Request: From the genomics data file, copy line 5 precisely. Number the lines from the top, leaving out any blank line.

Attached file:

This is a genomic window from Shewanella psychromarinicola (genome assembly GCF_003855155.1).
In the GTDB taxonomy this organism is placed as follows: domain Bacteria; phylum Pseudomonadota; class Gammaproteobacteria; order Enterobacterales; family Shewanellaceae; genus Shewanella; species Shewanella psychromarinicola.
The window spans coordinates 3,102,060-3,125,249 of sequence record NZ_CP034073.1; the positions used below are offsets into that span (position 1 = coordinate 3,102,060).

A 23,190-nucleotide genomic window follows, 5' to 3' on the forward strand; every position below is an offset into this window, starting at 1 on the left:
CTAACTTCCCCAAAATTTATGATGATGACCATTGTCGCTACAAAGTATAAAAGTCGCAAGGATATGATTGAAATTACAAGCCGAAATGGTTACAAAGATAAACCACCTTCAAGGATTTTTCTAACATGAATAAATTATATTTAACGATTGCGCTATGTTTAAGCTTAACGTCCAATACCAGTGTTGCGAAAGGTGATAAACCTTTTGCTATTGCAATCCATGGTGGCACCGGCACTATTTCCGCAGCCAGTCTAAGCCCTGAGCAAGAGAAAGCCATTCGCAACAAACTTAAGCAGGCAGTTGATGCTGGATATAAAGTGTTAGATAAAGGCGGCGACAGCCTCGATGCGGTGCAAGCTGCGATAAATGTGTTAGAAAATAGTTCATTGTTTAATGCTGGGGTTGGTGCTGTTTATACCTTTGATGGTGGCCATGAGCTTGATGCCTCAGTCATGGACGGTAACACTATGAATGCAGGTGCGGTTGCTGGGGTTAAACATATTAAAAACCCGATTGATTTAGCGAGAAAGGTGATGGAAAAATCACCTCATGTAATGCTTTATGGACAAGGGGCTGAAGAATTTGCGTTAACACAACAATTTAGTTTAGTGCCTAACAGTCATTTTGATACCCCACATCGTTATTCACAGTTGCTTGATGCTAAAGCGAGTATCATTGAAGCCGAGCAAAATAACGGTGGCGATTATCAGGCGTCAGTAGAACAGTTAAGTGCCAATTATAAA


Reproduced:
CTAACTTCCCCAAAATTTATGATGATGACCATTGTCGCTACAAAGTATAAAAGTCGCAAGGATATGATTGAAATTACAAGCCGAAATGGTTACAAAGATAAACCACCTTCAAGGATTTTTCTAACATGAATAAATTATATTTAACGATTGCGCTATGTTTAAGCTTAACGTCCAATACCAGTGTTGCGAAAGGTGATAAACCTTTTGCTATTGCAATCCATGGTGGCACCGGCACTATTTCCGCAGCCAGTCTAAGCCCTGAGCAAGAGAAAGCCATTCGCAACAAACTTAAGCAGGCAGTTGATGCTGGATATAAAGTGTTAGATAAAGGCGGCGACAGCCTCGATGCGGTGCAAGCTGCGATAAATGTGTTAGAAAATAGTTCATTGTTTAATGCTGGGGTTGGTGCTGTTTATACCTTTGATGGTGGCCATGAGCTTGATGCCTCAGTCATGGACGGTAACACTATGAATGCAGGTGCGGTTGCTGGGGTTAAACATATTAAAAACCCGATTGATTTAGCGAGAAAGGTGATGGAAAAATCACCTCATGTAATGCTTTATGGACAAGGGGCTGAAGAATTTGCGTTAACACAACAATTTAGTTTAGTGCCTAACAGTCATTTTGATACCCCACATCGTTATTCACAGTTGCTTGATGCTAAAGCGAGTATCATTGAAGCCGAGCAAAATAACGGTGGCGATTATCAGGCGTCAGTAGAACAGTTAAGTGCCAATTATAAA